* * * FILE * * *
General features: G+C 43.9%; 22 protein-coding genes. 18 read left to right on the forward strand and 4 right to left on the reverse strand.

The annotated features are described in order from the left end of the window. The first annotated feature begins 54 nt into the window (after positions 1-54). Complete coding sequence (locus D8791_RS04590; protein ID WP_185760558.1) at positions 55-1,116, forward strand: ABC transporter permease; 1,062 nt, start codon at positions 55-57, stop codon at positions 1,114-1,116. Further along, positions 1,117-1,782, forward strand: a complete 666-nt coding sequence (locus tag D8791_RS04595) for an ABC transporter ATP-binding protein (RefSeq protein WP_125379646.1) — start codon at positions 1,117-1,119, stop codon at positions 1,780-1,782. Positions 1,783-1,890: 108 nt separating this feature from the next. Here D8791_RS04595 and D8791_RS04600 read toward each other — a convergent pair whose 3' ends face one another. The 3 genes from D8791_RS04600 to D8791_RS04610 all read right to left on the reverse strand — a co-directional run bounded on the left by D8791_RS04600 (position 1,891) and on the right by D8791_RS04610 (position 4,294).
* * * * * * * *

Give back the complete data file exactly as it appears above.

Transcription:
General features: G+C 43.9%; 22 protein-coding genes. 18 read left to right on the forward strand and 4 right to left on the reverse strand.

The annotated features are described in order from the left end of the window. The first annotated feature begins 54 nt into the window (after positions 1-54). Complete coding sequence (locus D8791_RS04590; protein ID WP_185760558.1) at positions 55-1,116, forward strand: ABC transporter permease; 1,062 nt, start codon at positions 55-57, stop codon at positions 1,114-1,116. Further along, positions 1,117-1,782, forward strand: a complete 666-nt coding sequence (locus tag D8791_RS04595) for an ABC transporter ATP-binding protein (RefSeq protein WP_125379646.1) — start codon at positions 1,117-1,119, stop codon at positions 1,780-1,782. Positions 1,783-1,890: 108 nt separating this feature from the next. Here D8791_RS04595 and D8791_RS04600 read toward each other — a convergent pair whose 3' ends face one another. The 3 genes from D8791_RS04600 to D8791_RS04610 all read right to left on the reverse strand — a co-directional run bounded on the left by D8791_RS04600 (position 1,891) and on the right by D8791_RS04610 (position 4,294).